“What are you?” “Are you black or white or Asian — which one is it?” “That’s not your dad is it? You don’t look anything like him!” “How come your mom is black? You never told me that.” “Are you adopted?” “Where did you get that curly hair?” “What are you, anyway?”
Educators and parents face a daunting task in trying to help multiracial children come of age with a healthy racial identity in our race-conscious world. The challenge is especially urgent given that at least one in eight babies being born today is of mixed race heritage. This rising generation of multiracial children prompts us as a society to reexamine our long held beliefs about race and racial labels.
How does our history of racial categorization into five distinct races — Caucasian, African American, Asian American, Native American and Latino — affect children who identify with more than one racial group? How can educators best help this growing group of students meet the challenges they face in a society that pigeon holes even our youngest children by race? And how does this dramatic demographic shift open up opportunities for children of all racial backgrounds to rethink their assumptions and develop a healthier understanding of race and culture in our society?
In her talk, “Reframing Race: Understanding the Developmental Challenges of Multiracial Children in Independent Schools,” Donna Jackson Nakazawa helps educators and parents understand the critical role they play in helping multiracial children develop a healthy and authentic racial identity. She emphasizes that to reach that goal we must first erase commonly held myths about race and examine the ways that we as a society categorize individuals by race.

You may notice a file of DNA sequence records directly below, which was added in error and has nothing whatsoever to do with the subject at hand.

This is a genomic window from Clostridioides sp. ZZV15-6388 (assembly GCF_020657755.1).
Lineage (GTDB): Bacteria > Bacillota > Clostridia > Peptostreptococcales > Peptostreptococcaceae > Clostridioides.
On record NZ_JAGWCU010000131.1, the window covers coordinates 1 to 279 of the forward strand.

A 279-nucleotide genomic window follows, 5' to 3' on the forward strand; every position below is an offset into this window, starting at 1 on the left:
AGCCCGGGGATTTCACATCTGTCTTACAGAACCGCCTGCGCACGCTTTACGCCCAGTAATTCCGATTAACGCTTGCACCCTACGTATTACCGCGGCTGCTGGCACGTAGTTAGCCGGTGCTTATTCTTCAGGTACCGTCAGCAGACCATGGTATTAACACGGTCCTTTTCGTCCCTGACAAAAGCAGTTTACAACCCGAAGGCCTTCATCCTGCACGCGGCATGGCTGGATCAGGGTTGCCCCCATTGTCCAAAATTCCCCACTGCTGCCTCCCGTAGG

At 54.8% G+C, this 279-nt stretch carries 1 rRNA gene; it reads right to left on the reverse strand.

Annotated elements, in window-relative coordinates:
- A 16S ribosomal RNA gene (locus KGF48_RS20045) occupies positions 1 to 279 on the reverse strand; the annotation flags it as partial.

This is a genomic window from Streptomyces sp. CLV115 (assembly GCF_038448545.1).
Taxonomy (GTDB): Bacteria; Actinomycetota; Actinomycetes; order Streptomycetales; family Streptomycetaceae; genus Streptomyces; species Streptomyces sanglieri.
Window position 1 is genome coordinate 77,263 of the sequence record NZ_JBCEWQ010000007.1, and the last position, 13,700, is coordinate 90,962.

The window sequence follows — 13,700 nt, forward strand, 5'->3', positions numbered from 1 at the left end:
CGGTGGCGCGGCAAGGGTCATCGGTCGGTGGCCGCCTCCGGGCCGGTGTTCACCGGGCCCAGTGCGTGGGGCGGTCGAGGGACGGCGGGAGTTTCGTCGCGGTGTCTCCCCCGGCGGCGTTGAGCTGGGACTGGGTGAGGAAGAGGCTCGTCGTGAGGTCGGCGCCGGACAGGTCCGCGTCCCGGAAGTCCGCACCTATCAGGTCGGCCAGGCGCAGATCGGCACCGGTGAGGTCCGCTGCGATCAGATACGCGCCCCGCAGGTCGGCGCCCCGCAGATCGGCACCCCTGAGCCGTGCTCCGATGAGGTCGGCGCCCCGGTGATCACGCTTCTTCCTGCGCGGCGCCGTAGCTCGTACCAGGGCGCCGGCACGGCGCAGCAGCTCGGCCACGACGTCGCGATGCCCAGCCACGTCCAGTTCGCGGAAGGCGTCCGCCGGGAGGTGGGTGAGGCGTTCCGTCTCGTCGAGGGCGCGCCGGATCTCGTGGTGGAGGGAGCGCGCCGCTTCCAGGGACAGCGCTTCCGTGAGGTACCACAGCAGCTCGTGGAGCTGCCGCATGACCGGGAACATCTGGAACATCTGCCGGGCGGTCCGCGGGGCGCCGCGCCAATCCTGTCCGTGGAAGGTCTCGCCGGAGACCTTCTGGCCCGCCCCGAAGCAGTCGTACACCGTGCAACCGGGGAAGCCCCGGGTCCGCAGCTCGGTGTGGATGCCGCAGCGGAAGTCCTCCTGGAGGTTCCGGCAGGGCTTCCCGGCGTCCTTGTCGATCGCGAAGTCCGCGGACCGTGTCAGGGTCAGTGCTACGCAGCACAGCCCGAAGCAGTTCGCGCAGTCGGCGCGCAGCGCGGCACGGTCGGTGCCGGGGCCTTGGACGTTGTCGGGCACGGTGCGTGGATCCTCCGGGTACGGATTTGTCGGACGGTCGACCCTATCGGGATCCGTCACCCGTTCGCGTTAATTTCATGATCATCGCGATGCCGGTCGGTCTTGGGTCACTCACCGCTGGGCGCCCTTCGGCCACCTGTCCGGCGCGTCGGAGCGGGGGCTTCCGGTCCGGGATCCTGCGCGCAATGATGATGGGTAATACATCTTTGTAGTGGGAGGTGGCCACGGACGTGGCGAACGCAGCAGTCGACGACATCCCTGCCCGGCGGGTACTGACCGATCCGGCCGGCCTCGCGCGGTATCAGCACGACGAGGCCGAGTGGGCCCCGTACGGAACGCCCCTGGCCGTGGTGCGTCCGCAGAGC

In “Reframing Race,” Nakazawa corrects long-held myths about race and multiracial identity and leads audiences through a developmentally-based analysis of what multiracial children experience at different ages and grade levels. When addressing educators, she describes the tools teachers can use to support this growing cohort of students; lists the characteristics of multiculturally competent schools; addresses questions and concerns that commonly arise in school settings and offers “teacher scripts” that help to address them.
When the audience includes parents, Nakazawa specifically addresses how families can help multiracial children develop a strong, healthy racial identity — and what factors can directly undermine that success. Nakazawa details ways in which parents can teach their children to draw on their unique racial identity as a source of strength, thus laying the foundation for an unflappable sense of self.
Keynote, The Association of Independent Schools of New England (AISNE), 2007 Annual Diversity Conference, Boston, MA
Keynote, The Association of Independent Schools of Greater Washington (AISGW), 2006 Annual Diversity Conference, Washington, D.C.
Association of Independent Schools of Maryland (AIMS), 2004 Annual Conference, Baltimore, MD
Bank Street School, New York, NY
Potomac School, McLean, Virginia
Sidwell Friends School, Washington, D.C.
Wilmington Friends School, Wilmington, DE
Georgetown Day School, Washington D.C.
Association of Independent Schools of Greater Washington (AISGW) School Counselors Group, St. Stephens and St. Agnes School, Alexandria, Virginia
Maret School, Washington D.C.
Edmunde Burke School, Washington, D.C.
Green Acres School, Rockville, MD
The Key School, Annapolis, MD
Indian Creek School, Crownsville, MD
Association of Independent Schools of Maryland School Counselors Group, Calvert School, Baltimore, MD
Anne Arundel County Literacy Program, Barnes and Noble, Annapolis, MD
Families with Children from China, Rockville, MD
Enoch Pratt Library, Baltimore, MD
The Annapolis Book Festival, Annapolis, MD